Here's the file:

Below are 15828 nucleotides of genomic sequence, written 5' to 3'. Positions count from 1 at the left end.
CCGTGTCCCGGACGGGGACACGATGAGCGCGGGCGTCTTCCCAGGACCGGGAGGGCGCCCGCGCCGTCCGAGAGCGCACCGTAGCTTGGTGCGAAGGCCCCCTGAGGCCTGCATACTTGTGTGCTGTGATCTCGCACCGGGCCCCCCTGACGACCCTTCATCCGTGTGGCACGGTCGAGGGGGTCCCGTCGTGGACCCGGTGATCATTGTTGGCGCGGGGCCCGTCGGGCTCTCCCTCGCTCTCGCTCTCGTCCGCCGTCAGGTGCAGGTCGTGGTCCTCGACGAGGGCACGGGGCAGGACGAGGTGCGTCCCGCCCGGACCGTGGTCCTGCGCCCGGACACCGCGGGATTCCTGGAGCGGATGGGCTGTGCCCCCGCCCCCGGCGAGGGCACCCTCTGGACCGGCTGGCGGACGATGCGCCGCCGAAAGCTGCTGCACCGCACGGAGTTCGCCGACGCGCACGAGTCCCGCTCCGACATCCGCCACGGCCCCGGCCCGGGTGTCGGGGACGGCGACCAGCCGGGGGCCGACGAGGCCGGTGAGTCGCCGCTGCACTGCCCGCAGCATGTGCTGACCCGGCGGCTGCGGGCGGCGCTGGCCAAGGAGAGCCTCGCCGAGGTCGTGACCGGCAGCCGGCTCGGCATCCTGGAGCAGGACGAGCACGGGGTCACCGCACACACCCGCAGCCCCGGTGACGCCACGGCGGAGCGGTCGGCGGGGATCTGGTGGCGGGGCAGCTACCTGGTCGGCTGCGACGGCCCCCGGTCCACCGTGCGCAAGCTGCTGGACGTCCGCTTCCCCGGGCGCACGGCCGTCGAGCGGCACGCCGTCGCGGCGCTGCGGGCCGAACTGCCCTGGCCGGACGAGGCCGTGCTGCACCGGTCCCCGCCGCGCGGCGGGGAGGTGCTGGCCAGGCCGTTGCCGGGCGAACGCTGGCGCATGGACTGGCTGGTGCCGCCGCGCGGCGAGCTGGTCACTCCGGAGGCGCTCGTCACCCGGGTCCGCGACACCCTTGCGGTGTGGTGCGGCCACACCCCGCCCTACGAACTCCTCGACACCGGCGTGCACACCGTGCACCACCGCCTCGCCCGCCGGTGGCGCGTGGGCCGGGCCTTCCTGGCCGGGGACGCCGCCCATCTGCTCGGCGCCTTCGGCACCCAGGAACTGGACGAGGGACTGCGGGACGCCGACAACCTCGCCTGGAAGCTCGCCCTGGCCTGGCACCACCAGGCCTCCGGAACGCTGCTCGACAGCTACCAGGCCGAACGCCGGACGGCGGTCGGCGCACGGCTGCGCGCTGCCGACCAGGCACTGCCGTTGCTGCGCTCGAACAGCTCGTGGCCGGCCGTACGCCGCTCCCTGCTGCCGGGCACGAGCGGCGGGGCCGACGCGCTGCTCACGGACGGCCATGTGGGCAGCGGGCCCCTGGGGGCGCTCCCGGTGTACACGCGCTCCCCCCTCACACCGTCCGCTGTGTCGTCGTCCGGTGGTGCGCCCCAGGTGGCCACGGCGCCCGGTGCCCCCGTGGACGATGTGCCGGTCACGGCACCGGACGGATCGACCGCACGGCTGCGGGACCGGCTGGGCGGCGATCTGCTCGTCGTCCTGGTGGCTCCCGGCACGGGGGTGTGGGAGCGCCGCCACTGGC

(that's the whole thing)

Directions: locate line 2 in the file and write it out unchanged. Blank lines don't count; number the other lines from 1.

CCGTGTCCCGGACGGGGACACGATGAGCGCGGGCGTCTTCCCAGGACCGGGAGGGCGCCCGCGCCGTCCGAGAGCGCACCGTAGCTTGGTGCGAAGGCCCCCTGAGGCCTGCATACTTGTGTGCTGTGATCTCGCACCGGGCCCCCCTGACGACCCTTCATCCGTGTGGCACGGTCGAGGGGGTCCCGTCGTGGACCCGGTGATCATTGTTGGCGCGGGGCCCGTCGGGCTCTCCCTCGCTCTCGCTCTCGTCCGCCGTCAGGTGCAGGTCGTGGTCCTCGACGAGGGCACGGGGCAGGACGAGGTGCGTCCCGCCCGGACCGTGGTCCTGCGCCCGGACACCGCGGGATTCCTGGAGCGGATGGGCTGTGCCCCCGCCCCCGGCGAGGGCACCCTCTGGACCGGCTGGCGGACGATGCGCCGCCGAAAGCTGCTGCACCGCACGGAGTTCGCCGACGCGCACGAGTCCCGCTCCGACATCCGCCACGGCCCCGGCCCGGGTGTCGGGGACGGCGACCAGCCGGGGGCCGACGAGGCCGGTGAGTCGCCGCTGCACTGCCCGCAGCATGTGCTGACCCGGCGGCTGCGGGCGGCGCTGGCCAAGGAGAGCCTCGCCGAGGTCGTGACCGGCAGCCGGCTCGGCATCCTGGAGCAGGACGAGCACGGGGTCACCGCACACACCCGCAGCCCCGGTGACGCCACGGCGGAGCGGTCGGCGGGGATCTGGTGGCGGGGCAGCTACCTGGTCGGCTGCGACGGCCCCCGGTCCACCGTGCGCAAGCTGCTGGACGTCCGCTTCCCCGGGCGCACGGCCGTCGAGCGGCACGCCGTCGCGGCGCTGCGGGCCGAACTGCCCTGGCCGGACGAGGCCGTGCTGCACCGGTCCCCGCCGCGCGGCGGGGAGGTGCTGGCCAGGCCGTTGCCGGGCGAACGCTGGCGCATGGACTGGCTGGTGCCGCCGCGCGGCGAGCTGGTCACTCCGGAGGCGCTCGTCACCCGGGTCCGCGACACCCTTGCGGTGTGGTGCGGCCACACCCCGCCCTACGAACTCCTCGACACCGGCGTGCACACCGTGCACCACCGCCTCGCCCGCCGGTGGCGCGTGGGCCGGGCCTTCCTGGCCGGGGACGCCGCCCATCTGCTCGGCGCCTTCGGCACCCAGGAACTGGACGAGGGACTGCGGGACGCCGACAACCTCGCCTGGAAGCTCGCCCTGGCCTGGCACCACCAGGCCTCCGGAACGCTGCTCGACAGCTACCAGGCCGAACGCCGGACGGCGGTCGGCGCACGGCTGCGCGCTGCCGACCAGGCACTGCCGTTGCTGCGCTCGAACAGCTCGTGGCCGGCCGTACGCCGCTCCCTGCTGCCGGGCACGAGCGGCGGGGCCGACGCGCTGCTCACGGACGGCCATGTGGGCAGCGGGCCCCTGGGGGCGCTCCCGGTGTACACGCGCTCCCCCCTCACACCGTCCGCTGTGTCGTCGTCCGGTGGTGCGCCCCAGGTGGCCACGGCGCCCGGTGCCCCCGTGGACGATGTGCCGGTCACGGCACCGGACGGATCGACCGCACGGCTGCGGGACCGGCTGGGCGGCGATCTGCTCGTCGTCCTGGTGGCTCCCGGCACGGGGGTGTGGGAGCGCCGCCACTGGC